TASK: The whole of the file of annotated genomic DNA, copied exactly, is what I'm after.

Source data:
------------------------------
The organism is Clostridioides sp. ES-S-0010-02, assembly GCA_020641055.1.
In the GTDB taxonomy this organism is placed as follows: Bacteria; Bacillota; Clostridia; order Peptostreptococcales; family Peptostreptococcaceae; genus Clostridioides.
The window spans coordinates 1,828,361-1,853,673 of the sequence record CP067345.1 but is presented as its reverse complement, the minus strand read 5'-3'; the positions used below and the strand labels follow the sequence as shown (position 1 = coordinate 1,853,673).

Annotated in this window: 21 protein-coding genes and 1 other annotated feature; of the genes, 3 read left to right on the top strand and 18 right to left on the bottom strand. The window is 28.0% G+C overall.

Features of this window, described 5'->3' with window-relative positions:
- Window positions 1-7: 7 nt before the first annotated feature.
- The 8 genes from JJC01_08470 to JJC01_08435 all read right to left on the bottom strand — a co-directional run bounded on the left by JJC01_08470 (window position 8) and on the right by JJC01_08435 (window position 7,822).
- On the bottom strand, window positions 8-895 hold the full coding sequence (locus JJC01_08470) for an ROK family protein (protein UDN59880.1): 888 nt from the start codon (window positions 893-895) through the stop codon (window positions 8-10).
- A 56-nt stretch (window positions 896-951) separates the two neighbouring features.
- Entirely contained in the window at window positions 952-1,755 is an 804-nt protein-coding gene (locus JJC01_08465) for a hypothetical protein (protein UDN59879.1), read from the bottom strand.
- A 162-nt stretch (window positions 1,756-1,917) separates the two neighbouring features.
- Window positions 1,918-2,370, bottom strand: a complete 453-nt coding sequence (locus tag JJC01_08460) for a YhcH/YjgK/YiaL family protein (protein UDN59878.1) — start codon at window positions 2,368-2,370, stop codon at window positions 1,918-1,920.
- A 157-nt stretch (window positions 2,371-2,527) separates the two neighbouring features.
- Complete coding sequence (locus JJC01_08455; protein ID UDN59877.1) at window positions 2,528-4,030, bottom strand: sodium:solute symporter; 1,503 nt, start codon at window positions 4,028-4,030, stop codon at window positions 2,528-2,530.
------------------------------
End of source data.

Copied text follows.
The organism is Clostridioides sp. ES-S-0010-02, assembly GCA_020641055.1.
In the GTDB taxonomy this organism is placed as follows: Bacteria; Bacillota; Clostridia; order Peptostreptococcales; family Peptostreptococcaceae; genus Clostridioides.
The window spans coordinates 1,828,361-1,853,673 of the sequence record CP067345.1 but is presented as its reverse complement, the minus strand read 5'-3'; the positions used below and the strand labels follow the sequence as shown (position 1 = coordinate 1,853,673).

Annotated in this window: 21 protein-coding genes and 1 other annotated feature; of the genes, 3 read left to right on the top strand and 18 right to left on the bottom strand. The window is 28.0% G+C overall.

Features of this window, described 5'->3' with window-relative positions:
- Window positions 1-7: 7 nt before the first annotated feature.
- The 8 genes from JJC01_08470 to JJC01_08435 all read right to left on the bottom strand — a co-directional run bounded on the left by JJC01_08470 (window position 8) and on the right by JJC01_08435 (window position 7,822).
- On the bottom strand, window positions 8-895 hold the full coding sequence (locus JJC01_08470) for an ROK family protein (protein UDN59880.1): 888 nt from the start codon (window positions 893-895) through the stop codon (window positions 8-10).
- A 56-nt stretch (window positions 896-951) separates the two neighbouring features.
- Entirely contained in the window at window positions 952-1,755 is an 804-nt protein-coding gene (locus JJC01_08465) for a hypothetical protein (protein UDN59879.1), read from the bottom strand.
- A 162-nt stretch (window positions 1,756-1,917) separates the two neighbouring features.
- Window positions 1,918-2,370, bottom strand: a complete 453-nt coding sequence (locus tag JJC01_08460) for a YhcH/YjgK/YiaL family protein (protein UDN59878.1) — start codon at window positions 2,368-2,370, stop codon at window positions 1,918-1,920.
- A 157-nt stretch (window positions 2,371-2,527) separates the two neighbouring features.
- Complete coding sequence (locus JJC01_08455; protein ID UDN59877.1) at window positions 2,528-4,030, bottom strand: sodium:solute symporter; 1,503 nt, start codon at window positions 4,028-4,030, stop codon at window positions 2,528-2,530.